What’s more, studies show that bystanders are either physically present or intellectually aware of the majority of instances of bullying. In the situation above, all of the girls in the third-grade class verbalized knowledge of Jada and Liza’s patterned, planned exclusions of Riley. What could have been different if even one of them had intervened to stop Jada and Liza from humiliating Riley on the swings that week? What difference might it have made if a single classmate had stepped up to spend time with Riley during recess so that she didn’t feel all alone? How could a single, “I’m sorry that happened to you, Riley. Don’t pay attention to Jada and Liza” have helped diffuse Riley’s intense emotionality?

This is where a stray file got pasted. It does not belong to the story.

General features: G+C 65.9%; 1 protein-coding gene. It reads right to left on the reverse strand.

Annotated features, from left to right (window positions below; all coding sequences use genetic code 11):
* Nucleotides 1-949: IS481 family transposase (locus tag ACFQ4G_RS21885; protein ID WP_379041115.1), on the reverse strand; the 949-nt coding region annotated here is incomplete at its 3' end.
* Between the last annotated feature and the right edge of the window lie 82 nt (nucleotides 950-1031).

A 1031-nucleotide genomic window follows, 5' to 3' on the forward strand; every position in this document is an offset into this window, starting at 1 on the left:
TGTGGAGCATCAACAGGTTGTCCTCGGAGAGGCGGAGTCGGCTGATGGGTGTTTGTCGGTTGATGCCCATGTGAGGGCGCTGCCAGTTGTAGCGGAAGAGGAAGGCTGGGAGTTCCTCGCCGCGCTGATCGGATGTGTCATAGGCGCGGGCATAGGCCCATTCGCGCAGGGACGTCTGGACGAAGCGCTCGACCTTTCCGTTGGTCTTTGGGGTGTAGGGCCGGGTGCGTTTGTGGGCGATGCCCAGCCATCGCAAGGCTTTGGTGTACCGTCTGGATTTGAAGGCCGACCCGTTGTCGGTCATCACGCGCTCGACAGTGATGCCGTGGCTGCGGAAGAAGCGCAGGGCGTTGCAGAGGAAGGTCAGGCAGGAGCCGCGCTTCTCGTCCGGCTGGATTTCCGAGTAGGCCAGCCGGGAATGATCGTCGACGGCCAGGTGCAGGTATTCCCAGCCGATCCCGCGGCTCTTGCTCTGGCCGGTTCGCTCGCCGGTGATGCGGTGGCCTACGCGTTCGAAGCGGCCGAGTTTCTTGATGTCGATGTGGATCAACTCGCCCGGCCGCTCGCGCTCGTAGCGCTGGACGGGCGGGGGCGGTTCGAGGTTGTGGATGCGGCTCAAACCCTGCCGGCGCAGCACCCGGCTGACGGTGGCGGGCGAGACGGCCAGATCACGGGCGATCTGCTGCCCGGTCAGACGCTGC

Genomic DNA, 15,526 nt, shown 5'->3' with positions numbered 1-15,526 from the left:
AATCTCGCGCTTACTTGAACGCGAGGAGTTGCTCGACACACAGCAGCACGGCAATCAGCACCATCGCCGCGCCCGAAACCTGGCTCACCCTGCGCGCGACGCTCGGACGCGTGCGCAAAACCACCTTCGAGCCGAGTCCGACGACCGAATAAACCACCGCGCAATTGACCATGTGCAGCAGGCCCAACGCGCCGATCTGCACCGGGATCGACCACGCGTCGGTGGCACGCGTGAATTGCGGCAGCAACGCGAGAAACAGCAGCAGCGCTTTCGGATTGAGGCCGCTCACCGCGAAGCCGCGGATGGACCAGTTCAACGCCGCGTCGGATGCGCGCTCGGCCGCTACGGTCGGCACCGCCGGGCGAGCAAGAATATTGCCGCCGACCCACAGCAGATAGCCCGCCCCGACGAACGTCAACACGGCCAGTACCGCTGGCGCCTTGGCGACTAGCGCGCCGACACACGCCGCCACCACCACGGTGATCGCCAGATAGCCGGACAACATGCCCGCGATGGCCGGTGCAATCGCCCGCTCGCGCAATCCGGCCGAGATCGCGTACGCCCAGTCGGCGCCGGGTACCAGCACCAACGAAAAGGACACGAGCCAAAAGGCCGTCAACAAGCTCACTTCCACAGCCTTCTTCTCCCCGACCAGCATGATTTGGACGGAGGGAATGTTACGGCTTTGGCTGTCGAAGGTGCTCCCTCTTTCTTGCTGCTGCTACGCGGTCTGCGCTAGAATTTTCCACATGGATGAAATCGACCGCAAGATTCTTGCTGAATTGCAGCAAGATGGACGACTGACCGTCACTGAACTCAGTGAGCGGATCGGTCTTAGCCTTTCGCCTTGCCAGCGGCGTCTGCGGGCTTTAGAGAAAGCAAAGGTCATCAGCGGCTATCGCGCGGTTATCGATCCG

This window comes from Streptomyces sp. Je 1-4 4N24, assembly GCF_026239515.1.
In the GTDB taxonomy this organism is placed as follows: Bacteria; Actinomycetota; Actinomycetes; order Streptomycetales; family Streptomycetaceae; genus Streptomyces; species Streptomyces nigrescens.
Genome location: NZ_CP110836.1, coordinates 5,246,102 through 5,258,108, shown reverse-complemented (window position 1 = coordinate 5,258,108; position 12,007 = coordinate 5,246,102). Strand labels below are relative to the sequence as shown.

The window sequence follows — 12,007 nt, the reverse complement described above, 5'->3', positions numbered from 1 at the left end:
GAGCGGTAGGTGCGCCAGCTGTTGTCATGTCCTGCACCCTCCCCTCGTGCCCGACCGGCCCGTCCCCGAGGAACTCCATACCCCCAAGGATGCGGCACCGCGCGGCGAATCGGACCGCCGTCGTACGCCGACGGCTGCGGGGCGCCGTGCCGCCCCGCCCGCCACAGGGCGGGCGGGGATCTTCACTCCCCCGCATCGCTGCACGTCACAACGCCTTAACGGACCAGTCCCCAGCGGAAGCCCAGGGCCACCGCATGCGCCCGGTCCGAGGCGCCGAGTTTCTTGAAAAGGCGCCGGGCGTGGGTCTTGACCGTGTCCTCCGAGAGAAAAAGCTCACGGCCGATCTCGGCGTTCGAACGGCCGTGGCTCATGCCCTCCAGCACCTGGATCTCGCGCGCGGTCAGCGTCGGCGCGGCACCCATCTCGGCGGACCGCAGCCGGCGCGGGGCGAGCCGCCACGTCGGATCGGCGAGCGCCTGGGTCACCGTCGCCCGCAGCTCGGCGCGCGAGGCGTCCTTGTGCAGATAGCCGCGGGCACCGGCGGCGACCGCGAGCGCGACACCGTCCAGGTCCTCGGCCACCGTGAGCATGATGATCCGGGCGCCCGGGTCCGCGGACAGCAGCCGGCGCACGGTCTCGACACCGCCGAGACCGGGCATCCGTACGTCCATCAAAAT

One study by the Response Ability Project (2012) shows that bullying stops within ten seconds 57% of the time when a child intervenes and confronts a bully. When adults focus efforts on creating a school climate and classroom culture that empowers bystanders to act like heroes to victims of bullying, they send a powerful message that kindness matters and that aggression—whether physical, verbal, or relational—will not be tolerated.
Liza and Jada:
Thankfully, Liza was not seriously injured by Riley’s aggressive behavior on the playground. Sadly, not every kid is so lucky. The media is teaming with incidents of serious violence perpetrated by both bullies and their victims.